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Feb 28, 2006, 02:42 PM
Intermediate Pilot
preston_brown's Avatar

Revo CP is a GREAT 2nd helicopter!

OK, in my case, it's my 3rd. Here's how it goes.

I got a Lama 2 for Christmas, and learned to fly it around my garage. Very very fun after I got the hang of it, but I quickly learned that to do "real maneuvers," some other type of helicopter would be needed. It was just too easy to get it into a stall when doing tight turns at high speed. Not enough power. Still, if you want to learn helicopters, this is a great machine!

Thinking things were going to be easy after the Lama 2, I jumped in head first and ordered an X-400 CCPM kit to build up. Outfitted it with a 450TH motor, futaba PCM receiver, 2100mah lipo, you know...the recommended stuff for a fast mini helicopter. Spent a couple of days figuring out how to set it up properly, this was my first RC build in years (my previous building experience was limited to RC cars in the early 1990s).

Out of the box, the plastic head was warped, the tail had a good deal of slop, and I felt like it was too twitchy. WAY different than the Lama 2 (of course!). But still, I (re-)learned to hover the X-400 after swapping to an aluminum head and upgrading to the microheli all metal tail setup. Nice machine, definitely, but I was (and still am a bit) SCARED of it! I mean, you bump the collective on this thing, and it SHOOTS into the air. It will be great for 3D and tricks, but it is overpowered as a helicopter to learn on. I mean it. Maybe other people feel differently (or maybe they just dial out a bunch of cyclic pitch to calm things down) but I think that moving down the scale a bit is a good idea.

At this point I still want a "real" (i.e. non coaxial) heli to learn on, so I got a E-sky Honey Bee FP2. Not bad really for learning on! First of all, no frustrations of building. It pretty much flew straight from the box. The tail wants to drift even after adjusting, and the 4-in-1 wants to glitch like crazy even after making sure the antenna was straight and isolated from the frame, but at least it feels more "real" than the Lama and it was way gentler to control than the X-400. Problem was, it was TOO gentle. Serious lag-time between cyclic input and response. That's what you get for a gentle fixed-pitch helicopter, I guess. Flying it outside in even a light breeze is next to impossible; in forward flight it starts to pitch up and gets tough to control, or the 4-in-1 acts up and glitches and sends the little bird down to the ground. The upside? It hardly ever breaks, you usually just walk over, pick it up, and start flying again.

The Hobby-Lobby crash sale on the Revo comes up. $50 bucks for a collective pitch heli without a tail motor, and brushless motor for another $30? Maybe thsi is just what I need, I think. So I order it. When it comes, I note that it certainly is a bit flimsier than the X-400, but not too much. For the price, wow! Slap on some Naro servos and a CC25, and I'm in business. Let's fly.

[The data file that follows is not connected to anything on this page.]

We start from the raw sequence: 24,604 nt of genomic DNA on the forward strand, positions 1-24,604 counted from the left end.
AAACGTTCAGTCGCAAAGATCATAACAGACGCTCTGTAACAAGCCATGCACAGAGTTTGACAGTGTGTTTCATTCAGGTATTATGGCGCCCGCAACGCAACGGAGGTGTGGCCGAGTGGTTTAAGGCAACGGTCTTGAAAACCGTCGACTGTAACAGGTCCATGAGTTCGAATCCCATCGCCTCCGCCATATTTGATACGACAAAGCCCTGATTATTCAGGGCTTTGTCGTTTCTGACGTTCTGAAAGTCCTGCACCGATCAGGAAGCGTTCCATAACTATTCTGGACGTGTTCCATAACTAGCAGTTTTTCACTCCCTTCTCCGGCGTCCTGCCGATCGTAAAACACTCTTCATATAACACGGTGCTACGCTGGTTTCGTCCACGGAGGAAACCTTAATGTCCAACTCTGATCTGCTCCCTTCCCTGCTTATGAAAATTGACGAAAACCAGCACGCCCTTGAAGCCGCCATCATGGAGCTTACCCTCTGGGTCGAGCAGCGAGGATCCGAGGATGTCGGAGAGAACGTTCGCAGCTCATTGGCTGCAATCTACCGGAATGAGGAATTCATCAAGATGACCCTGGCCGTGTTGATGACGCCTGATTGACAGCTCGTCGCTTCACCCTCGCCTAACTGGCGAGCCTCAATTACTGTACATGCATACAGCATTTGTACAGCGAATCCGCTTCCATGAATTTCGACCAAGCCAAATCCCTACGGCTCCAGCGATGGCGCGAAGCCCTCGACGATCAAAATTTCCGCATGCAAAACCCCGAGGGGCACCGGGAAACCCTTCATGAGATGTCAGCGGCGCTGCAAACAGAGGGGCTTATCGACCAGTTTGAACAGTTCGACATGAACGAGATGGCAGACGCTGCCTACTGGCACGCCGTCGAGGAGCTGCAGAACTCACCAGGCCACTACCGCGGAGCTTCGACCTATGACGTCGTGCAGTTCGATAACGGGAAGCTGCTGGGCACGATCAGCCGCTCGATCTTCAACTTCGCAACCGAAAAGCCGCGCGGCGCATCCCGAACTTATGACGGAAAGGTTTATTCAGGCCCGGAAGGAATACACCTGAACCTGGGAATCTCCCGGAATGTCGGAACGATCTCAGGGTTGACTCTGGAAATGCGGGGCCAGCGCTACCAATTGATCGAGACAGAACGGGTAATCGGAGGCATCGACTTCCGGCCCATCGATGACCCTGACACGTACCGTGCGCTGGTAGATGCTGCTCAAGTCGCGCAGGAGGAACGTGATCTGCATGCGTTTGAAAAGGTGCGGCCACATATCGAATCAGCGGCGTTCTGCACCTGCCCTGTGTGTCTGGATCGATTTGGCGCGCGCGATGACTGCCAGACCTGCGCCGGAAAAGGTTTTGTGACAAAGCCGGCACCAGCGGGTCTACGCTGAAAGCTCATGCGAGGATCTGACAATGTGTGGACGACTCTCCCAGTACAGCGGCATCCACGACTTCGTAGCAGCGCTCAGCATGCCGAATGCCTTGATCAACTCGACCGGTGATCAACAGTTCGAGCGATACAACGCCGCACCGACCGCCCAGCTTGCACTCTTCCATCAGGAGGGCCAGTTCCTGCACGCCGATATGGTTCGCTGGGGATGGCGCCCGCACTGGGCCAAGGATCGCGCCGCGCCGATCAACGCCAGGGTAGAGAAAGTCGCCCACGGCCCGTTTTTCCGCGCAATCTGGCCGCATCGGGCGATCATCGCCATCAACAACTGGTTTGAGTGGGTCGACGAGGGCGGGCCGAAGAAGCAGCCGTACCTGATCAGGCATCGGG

First thing I notice? I need to move in the control rods on the servo arms. The helicopter is getting WAY overcontrolled with even short throws. I do that, and then for good measure, dial in -30% exponential. This is when I realize that the X-400 really is more stable compared to the Revo (I learned hovering with NO exponential on the X-400) but because of the motor set-up and the slightly larger size, and the EXPENSE of it all, I'm more scared of it. After I get the Revo trimmed out and calmed down ab it by setting things up on my radio, I find it to be slightly more "twitchy" than the X-400, but in other ways, more stable. Mainly because of the less insane motor, I would tend to think. I mean, if you put in pitch on the "red" motor it came with, it rises at a nice clip, but it doesn't shoot for the ceiling like the X-400 with the 450TH.

The best part? I'm not freaking out as bad about taking minor risks with it, and I'm finally comfortable moving into forward flight outside. I feel like I'm not overcorrecting as much with the throttle as I do with the X-400 (probably again because of the lower power output) but I'm sure its also a mental thing. I think my learning is starting to progress at a faster pace because of this helicopter. And I haven't crashed it yet, or stripped any gears! Be careful, advance slowly, and you too can learn without wrecking everything!

What's the point? Learn on something that isn't too near and dear to you, and that isn't more than you can handle. Perhaps for some that can be a "mild" T-rex or X-400, and I can probably calm my X-400 down by taking out some positive pitch in the upper half of the stick or changing motors, but I think a simpler helicopter like the Revo or even a Walkera with decent electronics fitted is a good way to go. Less fear, more enjoyment, faster learning.

Now I just ordered bits to put together a GWS Slow Stick. What have I done?

Here's the fleet.
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Feb 28, 2006, 03:50 PM
Registered User
whoa, that's like an $800 table and you seem to have more to the set than just that .

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